But Premier Willis then called a general election. The government was defeated. Neville Wran became Premier. One of the new government’s first decisions was to scrap the Royal Commission, sack almost everyone I had persuaded to serve on it -- two of the Commissioners, the consultant, and the lawyers representing the prison officers and the department of prisons. It then created a new Royal Commission as a vehicle for attacking the former government. It also destroyed the career of the chief commissioner of prisons, Walter McGeechan, a dedicated and reforming public servant.
In his account of this poor substitute inquiry in his memoir Walking on water: A life in the law,Chester Porter QC concluded that “an opportunity was missed that will probably never come again in my lifetime.” To complete the government’s imposture it appointed as Minister for prisons a man who was soon sentenced to gaol for taking bribes to release prisoners. My political sores began to suppurate.
On a wet May morning in 1976 the fleet of large, white, brutalist Ministerial LTDs dropped the old Cabinet off for the last time at J.J. Barnet’s classic pile in Macquarie street, the Colonial Secretary’s building . We sat tensely in the Executive Council Chamber waiting for His Excellency, the Governor of New South Wales, to sack us.
Everyone had his own ideas about whose gaffes had lost key votes in our narrow defeat. Some of the older ministers were disposed to be philosophic. The younger ones, chopped down in their prime, were sore as boils. Suddenly His Excellency appeared, with his Official Secretary. He was relaxed, as if he enjoyed our discomfiture. He briskly noted the “statistical returns”. As he submitted his resignation, Willis muttered “We’ll be back!”. His Excellency smiled skeptically. We all knew it would take at least ten years. A group of us returned immediately to Parliament House to brood about what was to be done. There was angry talk of dead wood, new blood, radical policies…
When I was elected Leader of the Opposition late in 1977, there was no shortage of advice. Clyde Packer rang from California to urge me to buy a greyhound. Rupert Henderson, the legendary director of John Fairfax & Sons, warned me to expect nothing from Fairfax (“They are weak!”) and to take no notice of journalists (“They are shit!”). The novelist Thomas Keneally advised the public that the thought of me becoming Premier terrified him. I would, he warned , prosecute republicans! (The basis of his terror was that I had published in Quadrant Clement Semmler’s documenting of the remarkable similarities between Keneally’s latest novel Season in Purgatory and Bill Strutton’s much earlier Island of Terrible Friends.)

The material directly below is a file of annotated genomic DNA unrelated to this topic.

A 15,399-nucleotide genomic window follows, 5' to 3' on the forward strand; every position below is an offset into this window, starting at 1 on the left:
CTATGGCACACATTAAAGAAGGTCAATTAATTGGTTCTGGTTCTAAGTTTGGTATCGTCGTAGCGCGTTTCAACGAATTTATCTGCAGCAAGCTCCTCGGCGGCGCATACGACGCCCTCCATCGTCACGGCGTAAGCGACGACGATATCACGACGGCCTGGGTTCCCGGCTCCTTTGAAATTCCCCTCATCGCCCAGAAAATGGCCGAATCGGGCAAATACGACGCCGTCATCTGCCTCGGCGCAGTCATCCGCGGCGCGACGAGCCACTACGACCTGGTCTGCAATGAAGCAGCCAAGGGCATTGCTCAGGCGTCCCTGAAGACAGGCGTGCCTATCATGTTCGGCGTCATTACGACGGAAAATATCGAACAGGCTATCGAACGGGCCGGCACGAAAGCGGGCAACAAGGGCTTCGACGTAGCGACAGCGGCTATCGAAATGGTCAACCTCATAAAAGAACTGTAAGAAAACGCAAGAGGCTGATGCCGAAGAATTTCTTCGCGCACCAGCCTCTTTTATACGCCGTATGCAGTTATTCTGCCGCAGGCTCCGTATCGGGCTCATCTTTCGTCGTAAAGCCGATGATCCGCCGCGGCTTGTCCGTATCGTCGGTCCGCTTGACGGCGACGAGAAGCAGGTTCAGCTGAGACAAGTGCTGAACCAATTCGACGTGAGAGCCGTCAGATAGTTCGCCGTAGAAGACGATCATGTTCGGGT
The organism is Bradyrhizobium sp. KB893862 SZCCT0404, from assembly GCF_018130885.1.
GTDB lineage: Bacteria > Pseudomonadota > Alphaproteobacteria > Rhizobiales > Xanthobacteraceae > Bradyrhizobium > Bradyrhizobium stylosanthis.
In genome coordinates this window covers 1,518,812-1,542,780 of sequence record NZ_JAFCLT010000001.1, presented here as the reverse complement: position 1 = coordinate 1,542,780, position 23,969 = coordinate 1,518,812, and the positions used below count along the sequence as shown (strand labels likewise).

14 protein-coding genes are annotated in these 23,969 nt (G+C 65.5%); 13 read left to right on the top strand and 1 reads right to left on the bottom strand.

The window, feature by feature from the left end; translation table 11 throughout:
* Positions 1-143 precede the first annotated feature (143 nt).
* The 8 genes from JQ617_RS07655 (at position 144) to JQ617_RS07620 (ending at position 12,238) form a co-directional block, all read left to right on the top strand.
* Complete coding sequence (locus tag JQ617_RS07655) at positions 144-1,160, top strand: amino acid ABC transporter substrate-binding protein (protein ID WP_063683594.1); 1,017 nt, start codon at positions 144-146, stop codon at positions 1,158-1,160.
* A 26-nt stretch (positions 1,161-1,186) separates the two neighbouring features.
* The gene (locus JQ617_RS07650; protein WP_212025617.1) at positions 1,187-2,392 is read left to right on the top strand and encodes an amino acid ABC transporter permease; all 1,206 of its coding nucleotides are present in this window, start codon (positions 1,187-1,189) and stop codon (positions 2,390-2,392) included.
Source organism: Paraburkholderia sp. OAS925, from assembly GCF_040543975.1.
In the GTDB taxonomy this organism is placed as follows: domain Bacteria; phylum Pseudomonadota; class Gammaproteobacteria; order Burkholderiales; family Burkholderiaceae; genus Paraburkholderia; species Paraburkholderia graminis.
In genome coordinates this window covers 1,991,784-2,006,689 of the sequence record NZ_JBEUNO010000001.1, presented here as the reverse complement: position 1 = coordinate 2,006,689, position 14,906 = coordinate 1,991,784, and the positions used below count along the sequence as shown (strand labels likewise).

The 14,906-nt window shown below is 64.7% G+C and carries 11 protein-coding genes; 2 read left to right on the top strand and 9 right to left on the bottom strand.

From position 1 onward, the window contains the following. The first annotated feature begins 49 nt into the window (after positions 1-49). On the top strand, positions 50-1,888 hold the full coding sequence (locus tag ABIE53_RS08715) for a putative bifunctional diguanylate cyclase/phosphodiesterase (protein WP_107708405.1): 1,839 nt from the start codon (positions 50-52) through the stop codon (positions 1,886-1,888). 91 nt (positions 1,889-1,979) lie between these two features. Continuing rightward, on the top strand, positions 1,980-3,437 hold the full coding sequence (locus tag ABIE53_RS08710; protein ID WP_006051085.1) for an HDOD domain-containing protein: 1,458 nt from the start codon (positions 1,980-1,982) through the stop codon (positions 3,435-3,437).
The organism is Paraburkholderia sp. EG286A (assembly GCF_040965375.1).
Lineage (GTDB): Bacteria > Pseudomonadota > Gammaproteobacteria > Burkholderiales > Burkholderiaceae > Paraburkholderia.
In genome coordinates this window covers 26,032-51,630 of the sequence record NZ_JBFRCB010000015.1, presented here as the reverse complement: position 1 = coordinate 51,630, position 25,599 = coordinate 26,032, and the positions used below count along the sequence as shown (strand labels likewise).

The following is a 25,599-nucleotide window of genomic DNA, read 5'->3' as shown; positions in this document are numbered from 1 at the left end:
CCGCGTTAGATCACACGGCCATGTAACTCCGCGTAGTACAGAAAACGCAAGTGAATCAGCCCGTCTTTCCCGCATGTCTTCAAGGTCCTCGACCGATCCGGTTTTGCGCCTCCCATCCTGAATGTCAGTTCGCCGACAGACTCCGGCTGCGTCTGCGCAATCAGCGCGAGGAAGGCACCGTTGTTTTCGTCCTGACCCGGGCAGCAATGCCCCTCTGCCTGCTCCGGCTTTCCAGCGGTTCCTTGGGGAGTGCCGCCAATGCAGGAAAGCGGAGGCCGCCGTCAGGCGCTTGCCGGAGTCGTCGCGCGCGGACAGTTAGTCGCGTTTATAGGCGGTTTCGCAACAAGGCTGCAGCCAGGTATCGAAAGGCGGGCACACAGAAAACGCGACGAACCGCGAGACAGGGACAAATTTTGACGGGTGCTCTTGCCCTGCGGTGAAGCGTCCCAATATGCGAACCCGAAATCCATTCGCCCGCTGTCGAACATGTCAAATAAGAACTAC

We set about recruiting new candidates and developing new policies. But the key event was the Earlwood by-election made necessary by the resignation of Eric Willis. The Liberal candidate was Alan Jones, later a well-known radio talk jock. The problem was Kerry Packer.
Packer wanted the Sydney Cricket Ground for his television cricket and .the Wran Labor government eagerly agreed to amend the Sydney Cricket Ground Act to let him have it. But many Coalition members were skeptical. Some thought his “pyjama cricket” would degrade the game for the sake of television ratings. Others distrusted his Labor Party associations or despised his “sleazy” magazines and “foul” tongue. Most wanted time to consider the proposed transformation of the game. Since the Coalition controlled the Upper House, we decided to block the government’s amendments until the issues were worked out. The outraged Packer used his media, including the suburban paper which served the Earlwood electorate, to celebrate the Labor government and its candidate.
After examining the idea of World Series Cricket, especially the Packer plan to pay cricketers well, the Coalition reluctantly reconsidered its opposition. David McNicoll, the conservative former Editor in Chief of Australian Consolidated Press, invited me to drinks with Kerry Packer to discuss the stand-off. Don’t forget, he hissed conspiratorially, Packer’s intimacy with the government.
I told Packer we would pass the government’s bill but in return we expected his media, including his suburban newspapers, to give our by-election candidate a fair run. He agreed. We shook hands. The Coalition passed the bill. But his publications became even greater organs of the Labor party propaganda.
We lost the by-election. It was only a matter of time before we lost the general election in a landslide to the government. The defeat was mine and I had to take the blame for the catastrophe. One detail was that I also lost my own seat. I was now 49, unemployed, with three children to see through university. When a reporter asked me what I would do, I quoted Shakespeare : Áll the world’s a stage, and one man in his time plays many parts. I would , I said, find another part to play. But what?
There was one redeeming moment in a bleak week. Peter Kocan sent me a vers d’occasion called “Election Night…”. Its concluding stanzas are:
And Mr Whatsisname, the one who lost,
is clearing his office
--clean stable for the Party’s next
performing horse—to descend
for the last time
the imposing steps
past the uniformed attendant
into the waiting car,
wearing the only honour
the People, nowdays, can bestow
--the landslide tribute
of their non-support.